What are you hoping that The Voice does for your career that you haven’t been able to do on your own?
I’m constantly on the road playing a lot of venues and states, 100 percent, I would like the help of selling tickets and getting people to my shows. So that’s a huge thing for me because I love touring. But that anxiety that comes with, “Oh, my gosh, I hope the venue doesn’t hate me if I don’t sell out.” That’s just part of it.
Today, there’s so much social media overload, and it’s still very, very difficult to get on television. To get this type of marketing and promotion from The Voice is beyond. It’s amazing and incredible.
I’m not sure if this is correct but I overheard that it’s like 8 million viewers an episode. It’s just like, “Wow!” You hope that somebody’s tuning in and they become a fan. All you want is that exposure to see, “OK, does this person relate to me? Would they want to buy a T-shirt? Would they like my album? Do they want to come to my show?”
And then there’s the other million or two that see you on YouTube.
Yes! Oh, my gosh. I just kept getting very emotional after my Blind Audition because I think I had seven million views on Facebook alone. And I was like, “OK, this just doesn’t happen every day.” It was mind boggling.
So, you’ve already released music but do you have songs that you’re holding back for after The Voice is over?
Absolutely. I actually had stuff ready to release at the beginning of last year, but this process started and I didn’t have time to get it out the way that I wanted to get it out. Yeah, I’m writing still. I never stop writing. But yes, I’ve got probably at least eight songs completely finished at this point.
So, you don’t have to do anything else but music? You don’t have to wait tables, you’re making a living?
Yep, I am.
But the dream is just to do it on a bigger level?
Yes, I’m definitely doing it but the struggle is real. I’ve put my time in and you get to a point of like, “OK, it’s either going to move up a level, or…” because this is just so tough. Being on the road is not easy. People think it’s glamorous. But when you’re not in a tour bus, you’re in your 15-passenger van and you’re trying to make eight-hour trips day by day, it’s just a lot. It’s not easy and you’re exhausted.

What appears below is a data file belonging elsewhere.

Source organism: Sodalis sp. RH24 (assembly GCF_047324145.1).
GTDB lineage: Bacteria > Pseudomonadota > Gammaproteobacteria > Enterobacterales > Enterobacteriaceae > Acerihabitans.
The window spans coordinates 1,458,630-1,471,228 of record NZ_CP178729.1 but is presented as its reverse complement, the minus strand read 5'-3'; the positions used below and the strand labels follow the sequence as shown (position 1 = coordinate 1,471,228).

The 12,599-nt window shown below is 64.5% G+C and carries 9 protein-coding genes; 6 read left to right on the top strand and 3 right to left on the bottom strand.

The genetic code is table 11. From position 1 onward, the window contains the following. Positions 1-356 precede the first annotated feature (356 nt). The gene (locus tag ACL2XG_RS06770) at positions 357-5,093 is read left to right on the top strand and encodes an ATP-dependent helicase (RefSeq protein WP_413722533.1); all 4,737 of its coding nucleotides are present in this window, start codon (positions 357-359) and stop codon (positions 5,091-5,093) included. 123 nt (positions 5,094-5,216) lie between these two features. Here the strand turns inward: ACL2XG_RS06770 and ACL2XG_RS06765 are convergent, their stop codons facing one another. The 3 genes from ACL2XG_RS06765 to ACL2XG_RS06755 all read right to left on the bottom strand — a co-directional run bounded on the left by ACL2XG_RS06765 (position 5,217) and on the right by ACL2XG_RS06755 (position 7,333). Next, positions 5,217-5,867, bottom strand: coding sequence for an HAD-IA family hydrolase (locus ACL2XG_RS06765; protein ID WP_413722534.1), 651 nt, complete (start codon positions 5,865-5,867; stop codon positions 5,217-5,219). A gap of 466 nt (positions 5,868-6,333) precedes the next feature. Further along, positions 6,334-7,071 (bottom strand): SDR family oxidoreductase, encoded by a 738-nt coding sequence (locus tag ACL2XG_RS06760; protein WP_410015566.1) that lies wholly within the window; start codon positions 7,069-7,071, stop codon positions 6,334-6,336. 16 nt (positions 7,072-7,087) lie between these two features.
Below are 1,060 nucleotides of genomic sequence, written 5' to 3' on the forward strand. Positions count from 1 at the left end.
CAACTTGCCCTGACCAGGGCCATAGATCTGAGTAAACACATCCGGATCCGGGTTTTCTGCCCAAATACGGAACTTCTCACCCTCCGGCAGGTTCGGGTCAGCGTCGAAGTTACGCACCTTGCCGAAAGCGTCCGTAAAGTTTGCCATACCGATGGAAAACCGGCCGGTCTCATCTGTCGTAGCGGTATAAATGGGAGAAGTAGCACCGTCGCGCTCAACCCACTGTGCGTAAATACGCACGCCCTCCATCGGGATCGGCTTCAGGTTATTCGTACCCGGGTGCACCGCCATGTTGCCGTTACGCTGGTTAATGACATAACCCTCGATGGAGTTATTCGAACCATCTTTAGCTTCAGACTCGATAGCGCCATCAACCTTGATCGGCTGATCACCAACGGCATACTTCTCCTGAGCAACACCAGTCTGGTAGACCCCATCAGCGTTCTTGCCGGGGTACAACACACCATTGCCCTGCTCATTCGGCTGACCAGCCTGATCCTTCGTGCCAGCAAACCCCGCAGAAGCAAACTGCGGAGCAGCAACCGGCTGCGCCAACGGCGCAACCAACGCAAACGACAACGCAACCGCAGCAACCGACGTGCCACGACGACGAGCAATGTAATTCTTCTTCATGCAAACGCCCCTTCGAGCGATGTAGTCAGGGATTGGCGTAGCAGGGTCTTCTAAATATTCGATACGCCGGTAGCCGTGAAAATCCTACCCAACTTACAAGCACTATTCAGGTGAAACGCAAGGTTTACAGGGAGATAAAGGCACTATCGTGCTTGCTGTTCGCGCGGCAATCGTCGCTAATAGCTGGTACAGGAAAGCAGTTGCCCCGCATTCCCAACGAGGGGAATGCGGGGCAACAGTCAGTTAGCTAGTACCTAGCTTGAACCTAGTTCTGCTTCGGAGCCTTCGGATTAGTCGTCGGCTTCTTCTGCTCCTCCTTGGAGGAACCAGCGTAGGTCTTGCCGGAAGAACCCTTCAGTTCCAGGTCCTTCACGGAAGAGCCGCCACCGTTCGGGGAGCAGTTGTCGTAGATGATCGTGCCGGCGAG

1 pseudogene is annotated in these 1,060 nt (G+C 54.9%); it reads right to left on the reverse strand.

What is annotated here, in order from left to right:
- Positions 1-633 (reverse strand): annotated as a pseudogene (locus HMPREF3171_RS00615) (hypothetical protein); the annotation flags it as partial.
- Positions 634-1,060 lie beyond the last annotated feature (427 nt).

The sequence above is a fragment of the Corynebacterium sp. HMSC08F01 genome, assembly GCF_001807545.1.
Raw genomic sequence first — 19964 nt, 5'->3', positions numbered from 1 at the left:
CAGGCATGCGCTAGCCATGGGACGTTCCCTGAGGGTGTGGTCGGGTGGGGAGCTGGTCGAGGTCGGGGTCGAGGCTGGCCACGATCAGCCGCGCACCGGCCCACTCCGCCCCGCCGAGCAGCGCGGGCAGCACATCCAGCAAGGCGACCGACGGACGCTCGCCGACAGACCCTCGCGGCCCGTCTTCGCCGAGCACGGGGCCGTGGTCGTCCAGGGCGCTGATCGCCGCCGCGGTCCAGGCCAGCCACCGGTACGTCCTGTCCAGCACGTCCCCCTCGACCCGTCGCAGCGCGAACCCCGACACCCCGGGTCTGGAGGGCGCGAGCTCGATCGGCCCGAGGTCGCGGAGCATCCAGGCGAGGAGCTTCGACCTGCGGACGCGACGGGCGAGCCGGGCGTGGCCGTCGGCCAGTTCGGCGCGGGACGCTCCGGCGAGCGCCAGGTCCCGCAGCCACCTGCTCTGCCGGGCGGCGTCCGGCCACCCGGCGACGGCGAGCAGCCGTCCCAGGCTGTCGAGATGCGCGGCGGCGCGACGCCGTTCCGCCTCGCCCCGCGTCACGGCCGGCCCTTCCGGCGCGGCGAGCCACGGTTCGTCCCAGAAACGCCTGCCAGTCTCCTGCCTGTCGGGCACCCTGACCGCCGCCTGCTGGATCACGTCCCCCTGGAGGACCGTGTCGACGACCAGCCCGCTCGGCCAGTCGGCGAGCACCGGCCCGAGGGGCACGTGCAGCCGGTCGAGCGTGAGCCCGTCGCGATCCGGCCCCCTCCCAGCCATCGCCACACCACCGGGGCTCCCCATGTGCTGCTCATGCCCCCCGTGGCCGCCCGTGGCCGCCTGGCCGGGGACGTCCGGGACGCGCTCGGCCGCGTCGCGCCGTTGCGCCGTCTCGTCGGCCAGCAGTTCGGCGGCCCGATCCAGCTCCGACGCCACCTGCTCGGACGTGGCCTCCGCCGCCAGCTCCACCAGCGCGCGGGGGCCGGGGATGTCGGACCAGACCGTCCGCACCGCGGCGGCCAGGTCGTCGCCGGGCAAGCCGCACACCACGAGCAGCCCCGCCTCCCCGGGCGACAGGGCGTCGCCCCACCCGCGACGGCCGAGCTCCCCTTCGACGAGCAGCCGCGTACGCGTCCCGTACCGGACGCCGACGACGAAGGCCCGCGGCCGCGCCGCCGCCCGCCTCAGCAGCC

Last year, I played 117 shows, killing myself. I made decent money, but the reality is with that much work, you’re hoping that eventually it’s going to pay off to be a bit better. That’s why I went on The Voice. It’s just like something’s got to give and if I’m not meant to be doing this than, OK, please show me because I have other talents.
If you win and you get the record deal, they may not let you do the kinds of music that you want to do. Have you considered that?
I’ve worked at labels; I’ve interned at labels. As far as Nashville goes, if I end up at Universal Republic, I’ve literally interned there, so I know the people. It’s all about working together as a team to say, “OK, what’s the compromise? Where do we go from here?” I think I just know too much about the business side to not be like, “How do we make this work? You want to be successful; I want to be successful.”
I’m not afraid of that side. I think people maybe look down on these contracts, and the contract that we have signed is the typical contract that you would sign in Nashville right now. It’s not too far off. Why wouldn’t they want to take an artist that just had that many eyes and free marketing on them and not use it to their advantage versus somebody that hasn’t been exposed?
That is such a great attitude.
I think you just have to see the glass half full with that. I’ve talked to some other contestants that either won or made it as a runner-up and it’s all about how you strategize after the show to be honest. This is just a beginning stepping point.
The Voice airs Monday and Tuesday nights at 8 p.m. ET/PT on NBC.